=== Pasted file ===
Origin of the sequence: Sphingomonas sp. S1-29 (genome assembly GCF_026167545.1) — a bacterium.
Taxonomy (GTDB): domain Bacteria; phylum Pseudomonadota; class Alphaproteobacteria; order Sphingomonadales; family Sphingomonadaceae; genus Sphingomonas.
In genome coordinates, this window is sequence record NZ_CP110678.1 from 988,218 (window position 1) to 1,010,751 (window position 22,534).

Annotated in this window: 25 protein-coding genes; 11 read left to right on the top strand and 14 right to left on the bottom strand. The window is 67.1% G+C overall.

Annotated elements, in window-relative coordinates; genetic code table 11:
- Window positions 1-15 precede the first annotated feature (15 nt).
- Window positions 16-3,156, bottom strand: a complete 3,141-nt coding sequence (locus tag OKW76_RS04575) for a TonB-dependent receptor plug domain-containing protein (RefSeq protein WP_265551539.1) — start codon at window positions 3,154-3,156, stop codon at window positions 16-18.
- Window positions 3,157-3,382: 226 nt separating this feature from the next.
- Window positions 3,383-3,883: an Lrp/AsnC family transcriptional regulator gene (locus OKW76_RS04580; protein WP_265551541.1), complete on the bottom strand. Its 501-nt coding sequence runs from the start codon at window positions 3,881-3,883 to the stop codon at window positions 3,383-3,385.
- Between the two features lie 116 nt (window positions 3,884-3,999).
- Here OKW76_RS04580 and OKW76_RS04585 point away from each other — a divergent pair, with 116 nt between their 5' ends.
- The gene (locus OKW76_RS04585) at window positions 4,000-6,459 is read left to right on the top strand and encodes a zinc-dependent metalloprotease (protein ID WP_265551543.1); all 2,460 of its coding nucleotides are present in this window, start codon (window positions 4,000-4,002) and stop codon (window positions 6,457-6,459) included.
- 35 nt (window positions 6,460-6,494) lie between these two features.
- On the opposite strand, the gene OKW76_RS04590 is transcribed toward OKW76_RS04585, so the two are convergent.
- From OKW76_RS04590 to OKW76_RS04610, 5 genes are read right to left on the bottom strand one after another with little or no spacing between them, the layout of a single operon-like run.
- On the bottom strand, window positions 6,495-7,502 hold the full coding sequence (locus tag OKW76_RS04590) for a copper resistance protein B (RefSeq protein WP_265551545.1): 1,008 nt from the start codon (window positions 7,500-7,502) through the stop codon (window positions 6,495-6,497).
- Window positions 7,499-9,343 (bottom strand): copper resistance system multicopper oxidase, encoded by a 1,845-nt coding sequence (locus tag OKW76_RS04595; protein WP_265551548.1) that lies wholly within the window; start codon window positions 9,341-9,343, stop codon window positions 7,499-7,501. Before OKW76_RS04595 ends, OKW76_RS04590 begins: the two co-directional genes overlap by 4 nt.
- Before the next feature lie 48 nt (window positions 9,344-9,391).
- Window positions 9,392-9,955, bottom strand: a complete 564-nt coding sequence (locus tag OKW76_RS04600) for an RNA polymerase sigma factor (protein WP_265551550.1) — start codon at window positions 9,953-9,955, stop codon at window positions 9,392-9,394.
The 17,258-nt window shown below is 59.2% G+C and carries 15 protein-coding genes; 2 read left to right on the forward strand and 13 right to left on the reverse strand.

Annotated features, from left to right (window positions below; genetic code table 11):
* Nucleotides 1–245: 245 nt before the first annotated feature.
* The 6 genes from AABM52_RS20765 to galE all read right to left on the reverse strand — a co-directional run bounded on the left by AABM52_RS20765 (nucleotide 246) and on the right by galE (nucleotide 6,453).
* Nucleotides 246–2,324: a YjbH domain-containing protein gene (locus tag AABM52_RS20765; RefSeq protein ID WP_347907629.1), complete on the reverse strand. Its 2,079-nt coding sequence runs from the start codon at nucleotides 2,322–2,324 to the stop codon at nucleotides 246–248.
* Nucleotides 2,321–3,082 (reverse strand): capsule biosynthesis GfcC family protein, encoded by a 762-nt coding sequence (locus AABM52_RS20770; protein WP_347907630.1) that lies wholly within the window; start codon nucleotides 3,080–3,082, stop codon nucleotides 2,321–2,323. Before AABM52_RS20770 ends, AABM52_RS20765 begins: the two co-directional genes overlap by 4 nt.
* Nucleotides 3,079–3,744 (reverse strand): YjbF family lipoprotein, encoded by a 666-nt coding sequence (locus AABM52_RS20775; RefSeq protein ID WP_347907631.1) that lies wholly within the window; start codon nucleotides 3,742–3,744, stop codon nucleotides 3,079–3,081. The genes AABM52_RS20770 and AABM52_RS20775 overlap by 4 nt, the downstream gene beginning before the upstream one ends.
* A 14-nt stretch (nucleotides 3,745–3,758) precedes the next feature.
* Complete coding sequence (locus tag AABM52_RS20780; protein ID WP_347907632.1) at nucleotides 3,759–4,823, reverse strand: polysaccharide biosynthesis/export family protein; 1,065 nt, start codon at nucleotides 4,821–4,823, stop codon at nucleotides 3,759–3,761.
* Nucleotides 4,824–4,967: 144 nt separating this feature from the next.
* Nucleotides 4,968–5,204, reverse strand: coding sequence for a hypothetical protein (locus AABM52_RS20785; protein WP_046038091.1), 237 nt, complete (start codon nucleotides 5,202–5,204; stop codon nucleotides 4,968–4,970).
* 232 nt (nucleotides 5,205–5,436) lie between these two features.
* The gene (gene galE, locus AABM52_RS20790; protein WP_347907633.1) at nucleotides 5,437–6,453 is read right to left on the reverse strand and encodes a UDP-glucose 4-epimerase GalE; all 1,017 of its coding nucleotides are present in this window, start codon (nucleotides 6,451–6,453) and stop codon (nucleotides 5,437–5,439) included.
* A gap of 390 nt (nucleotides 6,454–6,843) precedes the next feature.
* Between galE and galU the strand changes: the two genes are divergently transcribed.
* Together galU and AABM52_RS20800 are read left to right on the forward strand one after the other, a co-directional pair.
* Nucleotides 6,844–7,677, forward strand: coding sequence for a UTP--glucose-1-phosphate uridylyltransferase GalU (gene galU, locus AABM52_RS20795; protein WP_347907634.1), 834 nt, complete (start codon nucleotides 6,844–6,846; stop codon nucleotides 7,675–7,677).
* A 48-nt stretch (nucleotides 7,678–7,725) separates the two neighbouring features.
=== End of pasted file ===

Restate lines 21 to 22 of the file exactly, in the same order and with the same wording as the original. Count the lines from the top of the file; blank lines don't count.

Annotated features, from left to right (window positions below; genetic code table 11):
* Nucleotides 1–245: 245 nt before the first annotated feature.